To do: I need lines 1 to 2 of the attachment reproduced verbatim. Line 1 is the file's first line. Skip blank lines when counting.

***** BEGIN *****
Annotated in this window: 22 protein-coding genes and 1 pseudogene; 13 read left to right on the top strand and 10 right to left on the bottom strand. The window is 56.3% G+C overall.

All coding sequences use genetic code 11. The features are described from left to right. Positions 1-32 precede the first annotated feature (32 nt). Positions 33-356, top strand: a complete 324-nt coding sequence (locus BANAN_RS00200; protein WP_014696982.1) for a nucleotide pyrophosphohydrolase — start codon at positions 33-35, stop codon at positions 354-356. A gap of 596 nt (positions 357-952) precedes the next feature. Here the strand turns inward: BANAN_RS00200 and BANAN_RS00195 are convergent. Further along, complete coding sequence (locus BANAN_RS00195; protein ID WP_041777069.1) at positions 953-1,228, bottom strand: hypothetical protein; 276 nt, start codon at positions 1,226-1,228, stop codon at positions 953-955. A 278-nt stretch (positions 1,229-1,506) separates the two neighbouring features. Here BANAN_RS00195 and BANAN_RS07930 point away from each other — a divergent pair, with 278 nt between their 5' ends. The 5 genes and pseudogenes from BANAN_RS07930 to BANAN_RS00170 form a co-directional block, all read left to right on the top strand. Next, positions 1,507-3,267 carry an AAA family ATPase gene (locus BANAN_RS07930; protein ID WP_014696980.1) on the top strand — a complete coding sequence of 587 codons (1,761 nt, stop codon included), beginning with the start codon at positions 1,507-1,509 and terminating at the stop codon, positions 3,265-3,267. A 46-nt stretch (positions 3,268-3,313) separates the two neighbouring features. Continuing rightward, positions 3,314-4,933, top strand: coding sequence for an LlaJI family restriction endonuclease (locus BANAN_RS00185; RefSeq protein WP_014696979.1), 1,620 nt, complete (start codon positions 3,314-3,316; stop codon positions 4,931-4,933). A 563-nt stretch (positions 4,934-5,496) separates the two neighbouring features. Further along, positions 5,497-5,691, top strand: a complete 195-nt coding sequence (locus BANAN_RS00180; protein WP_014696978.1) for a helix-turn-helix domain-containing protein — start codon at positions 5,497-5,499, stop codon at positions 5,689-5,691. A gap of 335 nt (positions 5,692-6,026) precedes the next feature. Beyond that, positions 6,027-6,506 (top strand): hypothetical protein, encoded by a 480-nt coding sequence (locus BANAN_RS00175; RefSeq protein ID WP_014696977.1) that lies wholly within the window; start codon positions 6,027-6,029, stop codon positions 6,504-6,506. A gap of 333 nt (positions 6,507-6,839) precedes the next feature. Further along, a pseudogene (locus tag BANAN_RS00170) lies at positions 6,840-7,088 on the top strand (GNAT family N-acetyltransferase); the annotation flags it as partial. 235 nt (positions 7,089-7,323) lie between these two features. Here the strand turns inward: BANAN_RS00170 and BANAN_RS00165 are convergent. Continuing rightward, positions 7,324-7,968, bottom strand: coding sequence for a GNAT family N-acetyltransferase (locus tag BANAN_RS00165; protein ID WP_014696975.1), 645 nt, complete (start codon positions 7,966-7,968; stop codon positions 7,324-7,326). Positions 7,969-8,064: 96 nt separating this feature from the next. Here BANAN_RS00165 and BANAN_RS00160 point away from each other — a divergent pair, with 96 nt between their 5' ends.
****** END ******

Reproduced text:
Annotated in this window: 22 protein-coding genes and 1 pseudogene; 13 read left to right on the top strand and 10 right to left on the bottom strand. The window is 56.3% G+C overall.

All coding sequences use genetic code 11. The features are described from left to right. Positions 1-32 precede the first annotated feature (32 nt). Positions 33-356, top strand: a complete 324-nt coding sequence (locus BANAN_RS00200; protein WP_014696982.1) for a nucleotide pyrophosphohydrolase — start codon at positions 33-35, stop codon at positions 354-356. A gap of 596 nt (positions 357-952) precedes the next feature. Here the strand turns inward: BANAN_RS00200 and BANAN_RS00195 are convergent. Further along, complete coding sequence (locus BANAN_RS00195; protein ID WP_041777069.1) at positions 953-1,228, bottom strand: hypothetical protein; 276 nt, start codon at positions 1,226-1,228, stop codon at positions 953-955. A 278-nt stretch (positions 1,229-1,506) separates the two neighbouring features. Here BANAN_RS00195 and BANAN_RS07930 point away from each other — a divergent pair, with 278 nt between their 5' ends. The 5 genes and pseudogenes from BANAN_RS07930 to BANAN_RS00170 form a co-directional block, all read left to right on the top strand. Next, positions 1,507-3,267 carry an AAA family ATPase gene (locus BANAN_RS07930; protein ID WP_014696980.1) on the top strand — a complete coding sequence of 587 codons (1,761 nt, stop codon included), beginning with the start codon at positions 1,507-1,509 and terminating at the stop codon, positions 3,265-3,267. A 46-nt stretch (positions 3,268-3,313) separates the two neighbouring features. Continuing rightward, positions 3,314-4,933, top strand: coding sequence for an LlaJI family restriction endonuclease (locus BANAN_RS00185; RefSeq protein WP_014696979.1), 1,620 nt, complete (start codon positions 3,314-3,316; stop codon positions 4,931-4,933). A 563-nt stretch (positions 4,934-5,496) separates the two neighbouring features. Further along, positions 5,497-5,691, top strand: a complete 195-nt coding sequence (locus BANAN_RS00180; protein WP_014696978.1) for a helix-turn-helix domain-containing protein — start codon at positions 5,497-5,499, stop codon at positions 5,689-5,691. A gap of 335 nt (positions 5,692-6,026) precedes the next feature. Beyond that, positions 6,027-6,506 (top strand): hypothetical protein, encoded by a 480-nt coding sequence (locus BANAN_RS00175; RefSeq protein ID WP_014696977.1) that lies wholly within the window; start codon positions 6,027-6,029, stop codon positions 6,504-6,506. A gap of 333 nt (positions 6,507-6,839) precedes the next feature. Further along, a pseudogene (locus tag BANAN_RS00170) lies at positions 6,840-7,088 on the top strand (GNAT family N-acetyltransferase); the annotation flags it as partial. 235 nt (positions 7,089-7,323) lie between these two features. Here the strand turns inward: BANAN_RS00170 and BANAN_RS00165 are convergent. Continuing rightward, positions 7,324-7,968, bottom strand: coding sequence for a GNAT family N-acetyltransferase (locus tag BANAN_RS00165; protein ID WP_014696975.1), 645 nt, complete (start codon positions 7,966-7,968; stop codon positions 7,324-7,326). Positions 7,969-8,064: 96 nt separating this feature from the next. Here BANAN_RS00165 and BANAN_RS00160 point away from each other — a divergent pair, with 96 nt between their 5' ends.